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Were you charged with possession, distribution, or trafficking of drugs in Massachusetts as a result of statements made by a confidential informant? A large percentage of search warrants issued in Massachusetts are based on information provided by confidential informants. The information provided by these unnamed sources enables the police to search a person’s house, car and/or property. In order to obtain a search warrant, the police officer applying for the warrant must include an affidavit supported by probable cause.

Generally in drug offense cases, the police officer will indicate in his affidavit that a confidential informant has recently provided him with information that drug are being sold by a particular person from a particular location. The officer will typically indicate that this informant is reliable because they have provided information in the past that has led to arrests and convictions of a number of individuals.

While the confidential informant’s identity is generally not disclosed, the defendant may seek an order from the court requiring the prosecution to disclose the identity of the informant. Some instances when the defendant may seek disclosure are when there is question as to whether or not an informant actually exists or if the informant can provide testimony that is in your client’s favor.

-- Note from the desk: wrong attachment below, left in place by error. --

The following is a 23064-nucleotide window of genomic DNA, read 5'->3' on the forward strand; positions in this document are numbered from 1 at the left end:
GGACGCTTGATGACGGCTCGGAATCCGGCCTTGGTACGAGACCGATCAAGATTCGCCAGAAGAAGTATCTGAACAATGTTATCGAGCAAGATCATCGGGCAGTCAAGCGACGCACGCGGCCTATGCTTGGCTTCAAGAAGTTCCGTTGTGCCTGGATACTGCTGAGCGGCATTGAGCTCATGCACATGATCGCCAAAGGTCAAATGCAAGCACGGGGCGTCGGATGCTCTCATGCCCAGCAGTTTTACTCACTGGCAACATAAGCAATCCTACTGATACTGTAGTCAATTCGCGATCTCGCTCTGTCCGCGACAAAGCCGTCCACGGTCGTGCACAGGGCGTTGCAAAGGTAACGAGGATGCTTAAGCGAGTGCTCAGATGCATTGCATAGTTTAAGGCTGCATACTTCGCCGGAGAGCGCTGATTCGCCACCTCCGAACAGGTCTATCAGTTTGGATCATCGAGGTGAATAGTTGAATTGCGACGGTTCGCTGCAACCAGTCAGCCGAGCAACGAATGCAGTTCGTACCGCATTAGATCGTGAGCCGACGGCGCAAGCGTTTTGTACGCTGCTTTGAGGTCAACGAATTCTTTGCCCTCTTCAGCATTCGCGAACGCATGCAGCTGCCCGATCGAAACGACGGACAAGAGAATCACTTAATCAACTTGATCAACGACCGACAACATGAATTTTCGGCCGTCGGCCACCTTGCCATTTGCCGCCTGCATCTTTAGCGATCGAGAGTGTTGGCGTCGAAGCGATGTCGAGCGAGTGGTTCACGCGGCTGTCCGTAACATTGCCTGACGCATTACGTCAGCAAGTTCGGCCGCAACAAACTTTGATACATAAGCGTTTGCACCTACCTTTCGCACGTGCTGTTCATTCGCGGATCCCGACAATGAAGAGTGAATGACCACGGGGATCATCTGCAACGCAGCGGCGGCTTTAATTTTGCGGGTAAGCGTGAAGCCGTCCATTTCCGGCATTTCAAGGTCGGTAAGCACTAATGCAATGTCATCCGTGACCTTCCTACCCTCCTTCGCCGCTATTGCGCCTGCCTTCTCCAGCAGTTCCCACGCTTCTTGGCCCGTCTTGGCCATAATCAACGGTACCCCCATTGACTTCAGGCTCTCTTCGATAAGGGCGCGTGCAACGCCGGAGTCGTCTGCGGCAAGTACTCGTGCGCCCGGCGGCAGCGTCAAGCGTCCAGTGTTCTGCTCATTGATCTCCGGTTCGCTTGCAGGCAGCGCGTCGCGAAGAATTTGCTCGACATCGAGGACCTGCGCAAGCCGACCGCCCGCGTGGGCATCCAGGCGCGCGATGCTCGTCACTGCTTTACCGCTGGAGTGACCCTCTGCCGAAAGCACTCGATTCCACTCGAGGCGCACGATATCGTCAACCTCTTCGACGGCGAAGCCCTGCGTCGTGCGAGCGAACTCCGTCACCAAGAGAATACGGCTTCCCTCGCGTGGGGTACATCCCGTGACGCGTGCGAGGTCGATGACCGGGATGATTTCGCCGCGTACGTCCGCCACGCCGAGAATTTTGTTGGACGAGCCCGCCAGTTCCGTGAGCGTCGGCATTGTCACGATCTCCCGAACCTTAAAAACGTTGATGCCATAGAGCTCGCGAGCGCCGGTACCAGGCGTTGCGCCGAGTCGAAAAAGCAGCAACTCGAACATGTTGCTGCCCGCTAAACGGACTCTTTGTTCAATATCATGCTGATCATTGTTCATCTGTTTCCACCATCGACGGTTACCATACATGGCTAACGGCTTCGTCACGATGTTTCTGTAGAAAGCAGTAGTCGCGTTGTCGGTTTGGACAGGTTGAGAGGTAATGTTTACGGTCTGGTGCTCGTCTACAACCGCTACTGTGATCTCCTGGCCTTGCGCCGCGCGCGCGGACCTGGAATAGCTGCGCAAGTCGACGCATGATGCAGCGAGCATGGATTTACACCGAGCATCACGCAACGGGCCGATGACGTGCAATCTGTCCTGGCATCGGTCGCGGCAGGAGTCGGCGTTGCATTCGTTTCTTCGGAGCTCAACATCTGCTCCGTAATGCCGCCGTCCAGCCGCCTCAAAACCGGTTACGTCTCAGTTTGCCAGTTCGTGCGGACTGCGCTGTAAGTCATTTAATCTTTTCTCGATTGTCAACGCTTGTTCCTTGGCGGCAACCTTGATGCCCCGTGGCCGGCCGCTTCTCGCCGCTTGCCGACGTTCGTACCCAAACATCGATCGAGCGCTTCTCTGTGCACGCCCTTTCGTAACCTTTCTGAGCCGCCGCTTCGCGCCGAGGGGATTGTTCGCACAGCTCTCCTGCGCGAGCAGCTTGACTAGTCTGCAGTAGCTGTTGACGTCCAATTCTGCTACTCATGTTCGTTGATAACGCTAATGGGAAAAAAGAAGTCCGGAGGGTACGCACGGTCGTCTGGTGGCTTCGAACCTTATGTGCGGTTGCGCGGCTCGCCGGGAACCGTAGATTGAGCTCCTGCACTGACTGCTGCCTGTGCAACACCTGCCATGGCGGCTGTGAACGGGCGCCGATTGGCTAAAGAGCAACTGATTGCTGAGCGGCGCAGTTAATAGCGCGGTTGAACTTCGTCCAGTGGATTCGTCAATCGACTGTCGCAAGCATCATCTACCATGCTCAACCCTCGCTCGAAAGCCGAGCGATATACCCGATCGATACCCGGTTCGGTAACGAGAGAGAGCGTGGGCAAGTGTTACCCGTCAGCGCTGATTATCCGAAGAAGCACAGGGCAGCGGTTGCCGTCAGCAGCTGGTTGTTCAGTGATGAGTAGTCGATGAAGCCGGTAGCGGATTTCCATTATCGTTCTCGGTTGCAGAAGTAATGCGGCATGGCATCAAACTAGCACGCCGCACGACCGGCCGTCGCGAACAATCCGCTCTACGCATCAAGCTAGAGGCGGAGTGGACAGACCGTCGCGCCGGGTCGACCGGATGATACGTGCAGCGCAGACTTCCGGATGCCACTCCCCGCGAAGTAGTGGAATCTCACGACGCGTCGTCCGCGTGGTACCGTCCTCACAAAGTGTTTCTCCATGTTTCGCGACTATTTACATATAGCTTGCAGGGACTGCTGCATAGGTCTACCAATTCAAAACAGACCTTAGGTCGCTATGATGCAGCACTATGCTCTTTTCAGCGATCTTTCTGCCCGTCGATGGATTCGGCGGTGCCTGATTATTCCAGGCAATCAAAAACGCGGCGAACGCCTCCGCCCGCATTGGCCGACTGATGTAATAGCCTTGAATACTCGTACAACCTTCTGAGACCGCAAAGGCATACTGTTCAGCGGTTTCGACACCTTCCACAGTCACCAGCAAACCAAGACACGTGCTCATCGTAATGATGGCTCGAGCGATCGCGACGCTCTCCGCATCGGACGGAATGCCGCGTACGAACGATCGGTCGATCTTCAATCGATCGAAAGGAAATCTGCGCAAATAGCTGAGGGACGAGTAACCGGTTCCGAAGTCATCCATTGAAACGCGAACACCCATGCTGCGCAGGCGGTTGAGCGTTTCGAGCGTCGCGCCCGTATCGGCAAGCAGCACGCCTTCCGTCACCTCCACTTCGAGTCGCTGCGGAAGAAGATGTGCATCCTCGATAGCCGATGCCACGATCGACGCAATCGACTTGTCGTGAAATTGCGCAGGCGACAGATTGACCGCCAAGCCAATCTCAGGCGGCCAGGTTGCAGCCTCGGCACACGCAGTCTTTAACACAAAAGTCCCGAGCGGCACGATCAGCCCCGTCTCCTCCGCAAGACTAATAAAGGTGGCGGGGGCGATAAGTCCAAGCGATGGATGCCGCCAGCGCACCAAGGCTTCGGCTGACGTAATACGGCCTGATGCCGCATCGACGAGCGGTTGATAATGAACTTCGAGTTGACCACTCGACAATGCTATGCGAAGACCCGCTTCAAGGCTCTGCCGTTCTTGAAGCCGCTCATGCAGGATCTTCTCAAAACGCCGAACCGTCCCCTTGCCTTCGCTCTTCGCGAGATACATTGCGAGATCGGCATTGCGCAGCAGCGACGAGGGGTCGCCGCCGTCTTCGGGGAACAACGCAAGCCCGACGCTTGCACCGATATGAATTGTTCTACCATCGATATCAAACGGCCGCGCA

The defendant has the burden to show the Court that disclosure of the informant’s identity is necessary. Some factors in determining whether disclosure is required are the type of crime charged, available defenses, the significance of the informer’s testimony, and any other relevant factors.

Contact Our MA Drug Defense Lawyers at (508) 343-0676 or CLICK HERE

Top Challenges to Drug Arrests based on Information Provided by a Confidential Informant

(1) Attacking the Informant’s Basis of Knowledge
- The Police have the burden of showing that there must be some underlying circumstances on which the police concluded that the contraband was where it was claimed to be. When questioning the informant’s basis of knowledge, what we are really asking is: how does the informant know what he is saying, and does that make the informant more or less reliable?

(2) Attacking the Informant’s Veracity
- The Police also have the burden of showing the underlying facts and circumstances used to conclude that the informant was credible or that his information was reliable. How recently was the information provided? Has the informant provided credible information in the past?

(3) Staleness of the Information
- Factors such as the nature of the criminal activity under investigation and the nature of the evidence sought have a bearing on what constitutes excessive remoteness.
- Further, when the informant indicates engagement in protracted and continuous drug distribution, precise time is of less significance.

Potential Motions in Confidential Informant Cases

An experienced Massachusetts drug crimes lawyer will decide if it is appropriate to the file some or all of the following motions:

- A motion for disclosure of the confidential informant
- A motion to suppress challenging the sufficiency of the affidavit
- A motion to suppress alleging the affidavit contains false information

Contact Our MA Drug Defense Lawyers at (508) 343-0676 or CLICK HERE